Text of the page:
If You Want A Bigger Maize Rage, Show Up to the Games

Our student section doesn’t adequately represent the national standing and prestige our program deserves.

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Assembly Hall.  Krzyzewskiville.  The “Izzone”.  All three of these locales inspire images of tradition and success within the realm of college basketball — although the Izzone has experienced attrition of morale following recent upset losses to unranked Wisconsin and Nebraska. Their stands are consistently filled to capacity, bursting with legions of cheering fans passionately rooting for their respective teams, battling both the elements and borderline alcoholism to be as emphatic as possible for their games.  Its an incredible sight to see live, and it creates a unique atmosphere unmatched by any other major sport.

And then there’s us, the Maize Rage.  To be fair, Michigan basketball doesn’t have a terribly star-studded history, with the key exceptions being the “Fab Five” of the early ‘90’s and our recent successes in the past three years.  However, our student section doesn’t adequately represent the national standing and prestige our program deserves.  The aforementioned student sections across the country create a booming presence in any college arena, intimidating opposing teams and influencing the outcome of the game.  In fact, the Izzone takes up the majority of the lower bowl of the Breslin center, making it one of the most formidable arenas in the country.  Ours barely takes up half.

The Maize Rage unfortunately suffers a crisis of unified identity and commitment. Forgive me for mentioning the Izzone again, but in the Izzone students who are interested in lower bowl seating must wait an entire year before even being considered, requiring near perfect attendance and early arrival to earn their precious seats.  It’s a level of dedication to the team that overwhelms even myself.  Duke’s “Krzyzewskiville” may seem like a cute moniker, but practically functions like its own city.  Fans camp out for days at a time waiting to see the Blue Devils play; this form of commitment makes for a fantastic college atmosphere.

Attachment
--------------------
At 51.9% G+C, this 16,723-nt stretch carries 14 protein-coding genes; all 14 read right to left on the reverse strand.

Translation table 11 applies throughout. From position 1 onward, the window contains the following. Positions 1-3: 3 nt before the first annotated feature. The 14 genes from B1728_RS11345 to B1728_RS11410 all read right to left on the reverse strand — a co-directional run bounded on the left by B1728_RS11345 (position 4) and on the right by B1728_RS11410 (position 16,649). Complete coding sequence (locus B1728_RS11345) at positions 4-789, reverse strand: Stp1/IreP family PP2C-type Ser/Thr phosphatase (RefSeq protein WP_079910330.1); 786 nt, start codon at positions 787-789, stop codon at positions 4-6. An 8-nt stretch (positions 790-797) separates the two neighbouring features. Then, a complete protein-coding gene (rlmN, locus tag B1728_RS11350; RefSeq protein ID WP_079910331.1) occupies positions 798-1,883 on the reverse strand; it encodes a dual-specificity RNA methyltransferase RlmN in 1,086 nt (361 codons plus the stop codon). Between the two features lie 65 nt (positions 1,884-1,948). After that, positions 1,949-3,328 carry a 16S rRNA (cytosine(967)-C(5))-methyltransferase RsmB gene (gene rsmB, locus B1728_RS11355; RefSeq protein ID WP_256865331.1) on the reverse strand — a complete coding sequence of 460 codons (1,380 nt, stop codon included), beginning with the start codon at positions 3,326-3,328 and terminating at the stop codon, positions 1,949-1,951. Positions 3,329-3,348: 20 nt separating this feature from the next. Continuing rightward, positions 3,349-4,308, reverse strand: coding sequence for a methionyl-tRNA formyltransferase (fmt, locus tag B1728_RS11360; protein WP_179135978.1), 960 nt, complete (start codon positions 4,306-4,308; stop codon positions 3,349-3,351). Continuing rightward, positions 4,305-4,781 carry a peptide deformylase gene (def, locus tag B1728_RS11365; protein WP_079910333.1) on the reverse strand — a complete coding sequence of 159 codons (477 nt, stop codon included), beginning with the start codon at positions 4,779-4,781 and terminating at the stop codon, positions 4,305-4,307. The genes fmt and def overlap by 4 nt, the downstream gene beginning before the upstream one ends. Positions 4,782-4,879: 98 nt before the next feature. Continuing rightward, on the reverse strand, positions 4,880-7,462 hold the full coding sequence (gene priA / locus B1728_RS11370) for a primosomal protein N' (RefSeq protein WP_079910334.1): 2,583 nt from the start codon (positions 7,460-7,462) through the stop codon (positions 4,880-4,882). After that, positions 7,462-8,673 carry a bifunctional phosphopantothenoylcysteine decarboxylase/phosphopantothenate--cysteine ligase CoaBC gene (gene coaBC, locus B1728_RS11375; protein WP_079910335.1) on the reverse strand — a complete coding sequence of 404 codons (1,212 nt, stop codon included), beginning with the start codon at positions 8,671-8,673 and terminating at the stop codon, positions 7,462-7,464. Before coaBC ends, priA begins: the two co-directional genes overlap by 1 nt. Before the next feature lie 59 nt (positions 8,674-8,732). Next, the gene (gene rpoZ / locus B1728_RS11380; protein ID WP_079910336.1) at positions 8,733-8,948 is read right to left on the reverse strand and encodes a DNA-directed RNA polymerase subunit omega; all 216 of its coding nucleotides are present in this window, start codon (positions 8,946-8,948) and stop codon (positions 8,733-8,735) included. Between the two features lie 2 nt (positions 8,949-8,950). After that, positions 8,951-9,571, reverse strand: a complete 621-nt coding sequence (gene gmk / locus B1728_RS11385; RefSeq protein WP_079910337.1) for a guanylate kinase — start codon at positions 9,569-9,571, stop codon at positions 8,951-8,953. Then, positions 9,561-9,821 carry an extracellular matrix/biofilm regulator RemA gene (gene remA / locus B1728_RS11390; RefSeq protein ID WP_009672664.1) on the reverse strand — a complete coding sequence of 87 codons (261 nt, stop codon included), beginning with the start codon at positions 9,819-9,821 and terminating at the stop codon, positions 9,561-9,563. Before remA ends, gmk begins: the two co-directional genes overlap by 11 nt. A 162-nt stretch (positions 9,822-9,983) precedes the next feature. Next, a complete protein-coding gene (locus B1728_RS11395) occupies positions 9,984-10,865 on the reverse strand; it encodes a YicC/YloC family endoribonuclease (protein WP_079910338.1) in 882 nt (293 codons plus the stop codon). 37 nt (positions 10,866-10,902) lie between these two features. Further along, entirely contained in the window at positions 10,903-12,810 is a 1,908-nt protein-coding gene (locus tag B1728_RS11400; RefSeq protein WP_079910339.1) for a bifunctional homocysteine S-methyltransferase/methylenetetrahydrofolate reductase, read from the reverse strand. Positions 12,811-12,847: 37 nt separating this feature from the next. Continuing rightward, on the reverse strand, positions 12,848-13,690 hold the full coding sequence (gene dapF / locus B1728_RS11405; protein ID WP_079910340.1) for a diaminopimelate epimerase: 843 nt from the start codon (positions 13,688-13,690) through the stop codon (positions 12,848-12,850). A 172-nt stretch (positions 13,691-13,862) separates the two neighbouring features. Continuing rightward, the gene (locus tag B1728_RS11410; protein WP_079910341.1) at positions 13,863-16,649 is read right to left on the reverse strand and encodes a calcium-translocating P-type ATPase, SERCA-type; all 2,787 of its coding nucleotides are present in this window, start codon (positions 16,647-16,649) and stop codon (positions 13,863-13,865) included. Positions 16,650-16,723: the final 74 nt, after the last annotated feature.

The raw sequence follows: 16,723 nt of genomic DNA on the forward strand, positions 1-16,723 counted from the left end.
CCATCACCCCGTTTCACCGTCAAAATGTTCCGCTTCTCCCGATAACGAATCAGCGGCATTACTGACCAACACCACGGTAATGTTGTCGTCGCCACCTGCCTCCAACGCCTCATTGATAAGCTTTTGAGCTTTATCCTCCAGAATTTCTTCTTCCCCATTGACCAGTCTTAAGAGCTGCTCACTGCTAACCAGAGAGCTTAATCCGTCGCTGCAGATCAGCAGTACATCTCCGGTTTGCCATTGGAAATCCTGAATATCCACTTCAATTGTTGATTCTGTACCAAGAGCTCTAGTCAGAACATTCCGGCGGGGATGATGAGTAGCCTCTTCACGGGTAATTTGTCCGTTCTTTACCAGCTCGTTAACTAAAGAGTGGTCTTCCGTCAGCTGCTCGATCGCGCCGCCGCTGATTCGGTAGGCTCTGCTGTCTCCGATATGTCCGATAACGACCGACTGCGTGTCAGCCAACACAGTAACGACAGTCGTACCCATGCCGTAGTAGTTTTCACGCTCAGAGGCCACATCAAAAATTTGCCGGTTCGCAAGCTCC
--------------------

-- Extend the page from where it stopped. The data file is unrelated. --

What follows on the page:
Sights like this are seldom found in Ann Arbor on game day.  The closest I’ve seen was during my freshman year, as I camped out for a highly anticipated Wisconsin matchup in the blistering cold.  From the near crack of dawn till tip-off later that night, I waited for my spot to be in the lower bowl among hundreds of fellow students.  While the experience was fantastic, the passion was absent.  The student body seemed to be in a state of perpetual misery rather than fervent Michigan fandom, working in effect to dilute the ecstatic atmosphere of the camp.

Now, the debate over the strength of the Maize Rage has sprung up once again, following Michigan’s incredible upset victory over 3rd ranked Maryland.  Polls across Twitter ran rampant, with one citing 94 percent of fans polled supporting an increase in the Maize Rage’s capacity.

Increasing the Maize Rage’s capacity is a compelling argument.  I hope that most fans at this University would like to see their basketball student section compete with others on a national scale in both effectiveness and passion.  And, it would make games so much more fun to attend.